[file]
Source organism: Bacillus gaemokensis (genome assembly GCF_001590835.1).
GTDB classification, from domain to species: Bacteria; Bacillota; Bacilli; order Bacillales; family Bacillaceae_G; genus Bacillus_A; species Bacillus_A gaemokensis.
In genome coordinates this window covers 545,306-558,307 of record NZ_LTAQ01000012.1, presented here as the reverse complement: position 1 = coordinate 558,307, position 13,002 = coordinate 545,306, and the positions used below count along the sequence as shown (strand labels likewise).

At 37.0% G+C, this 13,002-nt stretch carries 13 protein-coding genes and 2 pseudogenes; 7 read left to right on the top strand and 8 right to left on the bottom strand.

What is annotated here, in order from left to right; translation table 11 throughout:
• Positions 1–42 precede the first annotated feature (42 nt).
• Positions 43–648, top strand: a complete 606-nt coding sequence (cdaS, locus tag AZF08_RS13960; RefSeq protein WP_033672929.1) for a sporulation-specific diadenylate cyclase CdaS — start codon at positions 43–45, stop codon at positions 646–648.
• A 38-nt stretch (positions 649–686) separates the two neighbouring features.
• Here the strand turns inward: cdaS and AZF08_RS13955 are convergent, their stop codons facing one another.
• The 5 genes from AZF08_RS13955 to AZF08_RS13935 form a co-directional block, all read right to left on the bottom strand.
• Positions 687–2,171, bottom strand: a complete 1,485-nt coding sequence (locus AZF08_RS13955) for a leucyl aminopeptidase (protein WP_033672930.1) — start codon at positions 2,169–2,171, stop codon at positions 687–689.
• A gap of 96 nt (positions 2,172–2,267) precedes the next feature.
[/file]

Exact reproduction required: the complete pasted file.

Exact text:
Source organism: Bacillus gaemokensis (genome assembly GCF_001590835.1).
GTDB classification, from domain to species: Bacteria; Bacillota; Bacilli; order Bacillales; family Bacillaceae_G; genus Bacillus_A; species Bacillus_A gaemokensis.
In genome coordinates this window covers 545,306-558,307 of record NZ_LTAQ01000012.1, presented here as the reverse complement: position 1 = coordinate 558,307, position 13,002 = coordinate 545,306, and the positions used below count along the sequence as shown (strand labels likewise).

At 37.0% G+C, this 13,002-nt stretch carries 13 protein-coding genes and 2 pseudogenes; 7 read left to right on the top strand and 8 right to left on the bottom strand.

What is annotated here, in order from left to right; translation table 11 throughout:
• Positions 1–42 precede the first annotated feature (42 nt).
• Positions 43–648, top strand: a complete 606-nt coding sequence (cdaS, locus tag AZF08_RS13960; RefSeq protein WP_033672929.1) for a sporulation-specific diadenylate cyclase CdaS — start codon at positions 43–45, stop codon at positions 646–648.
• A 38-nt stretch (positions 649–686) separates the two neighbouring features.
• Here the strand turns inward: cdaS and AZF08_RS13955 are convergent, their stop codons facing one another.
• The 5 genes from AZF08_RS13955 to AZF08_RS13935 form a co-directional block, all read right to left on the bottom strand.
• Positions 687–2,171, bottom strand: a complete 1,485-nt coding sequence (locus AZF08_RS13955) for a leucyl aminopeptidase (protein WP_033672930.1) — start codon at positions 2,169–2,171, stop codon at positions 687–689.
• A gap of 96 nt (positions 2,172–2,267) precedes the next feature.